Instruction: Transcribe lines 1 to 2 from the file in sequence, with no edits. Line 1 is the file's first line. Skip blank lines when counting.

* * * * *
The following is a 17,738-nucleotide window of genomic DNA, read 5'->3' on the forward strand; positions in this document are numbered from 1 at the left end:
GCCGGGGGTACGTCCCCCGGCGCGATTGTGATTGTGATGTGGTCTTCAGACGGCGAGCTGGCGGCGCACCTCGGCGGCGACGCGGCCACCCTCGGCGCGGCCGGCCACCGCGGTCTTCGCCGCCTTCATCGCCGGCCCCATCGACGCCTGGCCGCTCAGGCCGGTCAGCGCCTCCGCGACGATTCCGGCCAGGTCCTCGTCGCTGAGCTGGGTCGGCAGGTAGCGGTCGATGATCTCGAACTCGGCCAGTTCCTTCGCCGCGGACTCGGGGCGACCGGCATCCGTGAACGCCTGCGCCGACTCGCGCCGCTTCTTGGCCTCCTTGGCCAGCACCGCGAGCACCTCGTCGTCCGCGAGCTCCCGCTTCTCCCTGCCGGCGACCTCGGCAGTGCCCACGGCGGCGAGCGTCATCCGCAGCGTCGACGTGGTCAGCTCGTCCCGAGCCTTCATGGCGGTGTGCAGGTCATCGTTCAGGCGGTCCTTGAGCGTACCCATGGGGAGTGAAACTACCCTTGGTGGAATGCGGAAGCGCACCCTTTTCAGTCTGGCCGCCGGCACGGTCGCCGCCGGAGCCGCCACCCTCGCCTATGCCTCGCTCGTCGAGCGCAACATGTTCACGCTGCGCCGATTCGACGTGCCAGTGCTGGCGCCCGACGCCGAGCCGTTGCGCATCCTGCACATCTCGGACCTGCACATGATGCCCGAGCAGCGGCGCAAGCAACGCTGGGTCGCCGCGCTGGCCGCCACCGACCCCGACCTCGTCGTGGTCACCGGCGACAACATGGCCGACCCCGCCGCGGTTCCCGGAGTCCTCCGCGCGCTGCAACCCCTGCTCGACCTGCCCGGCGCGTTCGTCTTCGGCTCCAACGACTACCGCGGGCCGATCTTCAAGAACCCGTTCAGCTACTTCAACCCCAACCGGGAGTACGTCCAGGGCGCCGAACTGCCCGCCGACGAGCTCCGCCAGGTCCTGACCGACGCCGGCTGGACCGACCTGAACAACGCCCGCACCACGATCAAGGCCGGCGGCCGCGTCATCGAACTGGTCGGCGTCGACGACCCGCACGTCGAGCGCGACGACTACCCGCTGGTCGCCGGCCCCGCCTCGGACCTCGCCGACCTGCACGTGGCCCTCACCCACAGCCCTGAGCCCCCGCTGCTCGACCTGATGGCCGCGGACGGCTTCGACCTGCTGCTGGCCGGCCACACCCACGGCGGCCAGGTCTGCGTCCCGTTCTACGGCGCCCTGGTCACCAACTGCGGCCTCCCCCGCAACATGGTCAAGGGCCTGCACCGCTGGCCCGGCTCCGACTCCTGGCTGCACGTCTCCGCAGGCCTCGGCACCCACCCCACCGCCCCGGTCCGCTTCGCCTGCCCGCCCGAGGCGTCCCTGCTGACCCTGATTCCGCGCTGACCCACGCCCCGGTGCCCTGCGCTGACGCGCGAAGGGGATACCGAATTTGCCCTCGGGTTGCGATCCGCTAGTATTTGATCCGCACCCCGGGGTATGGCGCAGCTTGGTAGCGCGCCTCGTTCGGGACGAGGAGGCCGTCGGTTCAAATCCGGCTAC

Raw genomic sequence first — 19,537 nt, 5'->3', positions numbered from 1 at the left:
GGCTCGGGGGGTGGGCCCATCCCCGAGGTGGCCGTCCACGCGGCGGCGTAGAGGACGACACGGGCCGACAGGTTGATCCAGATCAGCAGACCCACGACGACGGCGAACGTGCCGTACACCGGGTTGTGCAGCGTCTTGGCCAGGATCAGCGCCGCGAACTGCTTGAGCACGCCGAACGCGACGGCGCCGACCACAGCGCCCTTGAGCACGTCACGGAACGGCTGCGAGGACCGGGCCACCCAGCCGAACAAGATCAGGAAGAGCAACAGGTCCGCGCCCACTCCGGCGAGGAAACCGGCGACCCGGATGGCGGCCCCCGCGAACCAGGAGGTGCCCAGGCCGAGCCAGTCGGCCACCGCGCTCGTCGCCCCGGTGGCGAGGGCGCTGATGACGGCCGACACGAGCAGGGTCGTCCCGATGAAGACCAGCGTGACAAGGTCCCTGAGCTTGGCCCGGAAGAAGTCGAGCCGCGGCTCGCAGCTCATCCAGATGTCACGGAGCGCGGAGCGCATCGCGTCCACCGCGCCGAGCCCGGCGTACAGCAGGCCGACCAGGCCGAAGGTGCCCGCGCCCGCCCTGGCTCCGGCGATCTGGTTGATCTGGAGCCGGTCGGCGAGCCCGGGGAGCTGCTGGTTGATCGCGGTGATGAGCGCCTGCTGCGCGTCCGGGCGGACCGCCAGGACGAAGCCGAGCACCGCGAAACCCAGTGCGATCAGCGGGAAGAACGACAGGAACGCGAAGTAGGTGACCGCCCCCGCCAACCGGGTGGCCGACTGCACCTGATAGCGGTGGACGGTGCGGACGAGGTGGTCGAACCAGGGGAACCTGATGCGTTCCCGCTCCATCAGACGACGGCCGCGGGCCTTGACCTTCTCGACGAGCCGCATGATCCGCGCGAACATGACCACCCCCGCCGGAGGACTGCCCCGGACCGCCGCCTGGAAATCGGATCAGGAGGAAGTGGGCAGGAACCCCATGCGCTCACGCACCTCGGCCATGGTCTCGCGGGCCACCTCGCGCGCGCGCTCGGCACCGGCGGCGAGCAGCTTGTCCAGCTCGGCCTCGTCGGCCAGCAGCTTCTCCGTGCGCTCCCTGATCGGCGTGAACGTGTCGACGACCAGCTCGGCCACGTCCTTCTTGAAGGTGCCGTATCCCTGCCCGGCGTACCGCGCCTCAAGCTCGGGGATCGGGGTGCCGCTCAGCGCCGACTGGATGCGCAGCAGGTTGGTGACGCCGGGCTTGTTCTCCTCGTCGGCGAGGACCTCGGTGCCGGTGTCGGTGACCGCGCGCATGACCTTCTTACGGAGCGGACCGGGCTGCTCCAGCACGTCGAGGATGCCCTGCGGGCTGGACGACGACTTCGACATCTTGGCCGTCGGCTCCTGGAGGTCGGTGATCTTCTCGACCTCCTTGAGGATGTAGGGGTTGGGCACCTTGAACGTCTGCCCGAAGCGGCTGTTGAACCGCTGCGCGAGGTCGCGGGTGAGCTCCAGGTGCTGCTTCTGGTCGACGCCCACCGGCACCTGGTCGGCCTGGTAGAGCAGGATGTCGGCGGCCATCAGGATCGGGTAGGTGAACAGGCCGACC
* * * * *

The following is a 17,738-nucleotide window of genomic DNA, read 5'->3' on the forward strand; positions in this document are numbered from 1 at the left end:
GCCGGGGGTACGTCCCCCGGCGCGATTGTGATTGTGATGTGGTCTTCAGACGGCGAGCTGGCGGCGCACCTCGGCGGCGACGCGGCCACCCTCGGCGCGGCCGGCCACCGCGGTCTTCGCCGCCTTCATCGCCGGCCCCATCGACGCCTGGCCGCTCAGGCCGGTCAGCGCCTCCGCGACGATTCCGGCCAGGTCCTCGTCGCTGAGCTGGGTCGGCAGGTAGCGGTCGATGATCTCGAACTCGGCCAGTTCCTTCGCCGCGGACTCGGGGCGACCGGCATCCGTGAACGCCTGCGCCGACTCGCGCCGCTTCTTGGCCTCCTTGGCCAGCACCGCGAGCACCTCGTCGTCCGCGAGCTCCCGCTTCTCCCTGCCGGCGACCTCGGCAGTGCCCACGGCGGCGAGCGTCATCCGCAGCGTCGACGTGGTCAGCTCGTCCCGAGCCTTCATGGCGGTGTGCAGGTCATCGTTCAGGCGGTCCTTGAGCGTACCCATGGGGAGTGAAACTACCCTTGGTGGAATGCGGAAGCGCACCCTTTTCAGTCTGGCCGCCGGCACGGTCGCCGCCGGAGCCGCCACCCTCGCCTATGCCTCGCTCGTCGAGCGCAACATGTTCACGCTGCGCCGATTCGACGTGCCAGTGCTGGCGCCCGACGCCGAGCCGTTGCGCATCCTGCACATCTCGGACCTGCACATGATGCCCGAGCAGCGGCGCAAGCAACGCTGGGTCGCCGCGCTGGCCGCCACCGACCCCGACCTCGTCGTGGTCACCGGCGACAACATGGCCGACCCCGCCGCGGTTCCCGGAGTCCTCCGCGCGCTGCAACCCCTGCTCGACCTGCCCGGCGCGTTCGTCTTCGGCTCCAACGACTACCGCGGGCCGATCTTCAAGAACCCGTTCAGCTACTTCAACCCCAACCGGGAGTACGTCCAGGGCGCCGAACTGCCCGCCGACGAGCTCCGCCAGGTCCTGACCGACGCCGGCTGGACCGACCTGAACAACGCCCGCACCACGATCAAGGCCGGCGGCCGCGTCATCGAACTGGTCGGCGTCGACGACCCGCACGTCGAGCGCGACGACTACCCGCTGGTCGCCGGCCCCGCCTCGGACCTCGCCGACCTGCACGTGGCCCTCACCCACAGCCCTGAGCCCCCGCTGCTCGACCTGATGGCCGCGGACGGCTTCGACCTGCTGCTGGCCGGCCACACCCACGGCGGCCAGGTCTGCGTCCCGTTCTACGGCGCCCTGGTCACCAACTGCGGCCTCCCCCGCAACATGGTCAAGGGCCTGCACCGCTGGCCCGGCTCCGACTCCTGGCTGCACGTCTCCGCAGGCCTCGGCACCCACCCCACCGCCCCGGTCCGCTTCGCCTGCCCGCCCGAGGCGTCCCTGCTGACCCTGATTCCGCGCTGACCCACGCCCCGGTGCCCTGCGCTGACGCGCGAAGGGGATACCGAATTTGCCCTCGGGTTGCGATCCGCTAGTATTTGATCCGCACCCCGGGGTATGGCGCAGCTTGGTAGCGCGCCTCGTTCGGGACGAGGAGGCCGTCGGTTCAAATCCGGCTAC